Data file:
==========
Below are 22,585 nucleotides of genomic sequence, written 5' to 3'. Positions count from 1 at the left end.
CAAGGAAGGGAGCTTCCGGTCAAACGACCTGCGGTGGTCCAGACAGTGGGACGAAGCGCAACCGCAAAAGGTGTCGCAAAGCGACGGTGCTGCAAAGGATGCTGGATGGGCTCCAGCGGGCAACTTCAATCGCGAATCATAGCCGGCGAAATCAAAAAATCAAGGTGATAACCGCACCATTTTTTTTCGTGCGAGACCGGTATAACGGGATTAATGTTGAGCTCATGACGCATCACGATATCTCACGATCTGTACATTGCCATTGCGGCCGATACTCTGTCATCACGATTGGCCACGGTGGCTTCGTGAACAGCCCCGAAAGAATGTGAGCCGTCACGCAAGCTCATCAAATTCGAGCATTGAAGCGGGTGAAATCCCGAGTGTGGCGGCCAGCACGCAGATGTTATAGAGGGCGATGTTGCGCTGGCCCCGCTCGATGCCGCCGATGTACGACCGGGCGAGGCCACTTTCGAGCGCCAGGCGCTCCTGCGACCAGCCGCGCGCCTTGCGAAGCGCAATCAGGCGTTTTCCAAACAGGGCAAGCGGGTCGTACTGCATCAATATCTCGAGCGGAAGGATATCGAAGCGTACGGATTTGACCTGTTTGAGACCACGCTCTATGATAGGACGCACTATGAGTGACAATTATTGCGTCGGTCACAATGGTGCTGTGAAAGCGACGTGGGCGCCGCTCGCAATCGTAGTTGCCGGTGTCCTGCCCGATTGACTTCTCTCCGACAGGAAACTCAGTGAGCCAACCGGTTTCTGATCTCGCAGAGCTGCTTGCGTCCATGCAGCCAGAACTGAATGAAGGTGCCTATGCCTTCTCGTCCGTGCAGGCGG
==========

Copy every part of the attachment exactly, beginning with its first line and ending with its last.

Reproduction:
Below are 22,585 nucleotides of genomic sequence, written 5' to 3'. Positions count from 1 at the left end.
CAAGGAAGGGAGCTTCCGGTCAAACGACCTGCGGTGGTCCAGACAGTGGGACGAAGCGCAACCGCAAAAGGTGTCGCAAAGCGACGGTGCTGCAAAGGATGCTGGATGGGCTCCAGCGGGCAACTTCAATCGCGAATCATAGCCGGCGAAATCAAAAAATCAAGGTGATAACCGCACCATTTTTTTTCGTGCGAGACCGGTATAACGGGATTAATGTTGAGCTCATGACGCATCACGATATCTCACGATCTGTACATTGCCATTGCGGCCGATACTCTGTCATCACGATTGGCCACGGTGGCTTCGTGAACAGCCCCGAAAGAATGTGAGCCGTCACGCAAGCTCATCAAATTCGAGCATTGAAGCGGGTGAAATCCCGAGTGTGGCGGCCAGCACGCAGATGTTATAGAGGGCGATGTTGCGCTGGCCCCGCTCGATGCCGCCGATGTACGACCGGGCGAGGCCACTTTCGAGCGCCAGGCGCTCCTGCGACCAGCCGCGCGCCTTGCGAAGCGCAATCAGGCGTTTTCCAAACAGGGCAAGCGGGTCGTACTGCATCAATATCTCGAGCGGAAGGATATCGAAGCGTACGGATTTGACCTGTTTGAGACCACGCTCTATGATAGGACGCACTATGAGTGACAATTATTGCGTCGGTCACAATGGTGCTGTGAAAGCGACGTGGGCGCCGCTCGCAATCGTAGTTGCCGGTGTCCTGCCCGATTGACTTCTCTCCGACAGGAAACTCAGTGAGCCAACCGGTTTCTGATCTCGCAGAGCTGCTTGCGTCCATGCAGCCAGAACTGAATGAAGGTGCCTATGCCTTCTCGTCCGTGCAGGCGG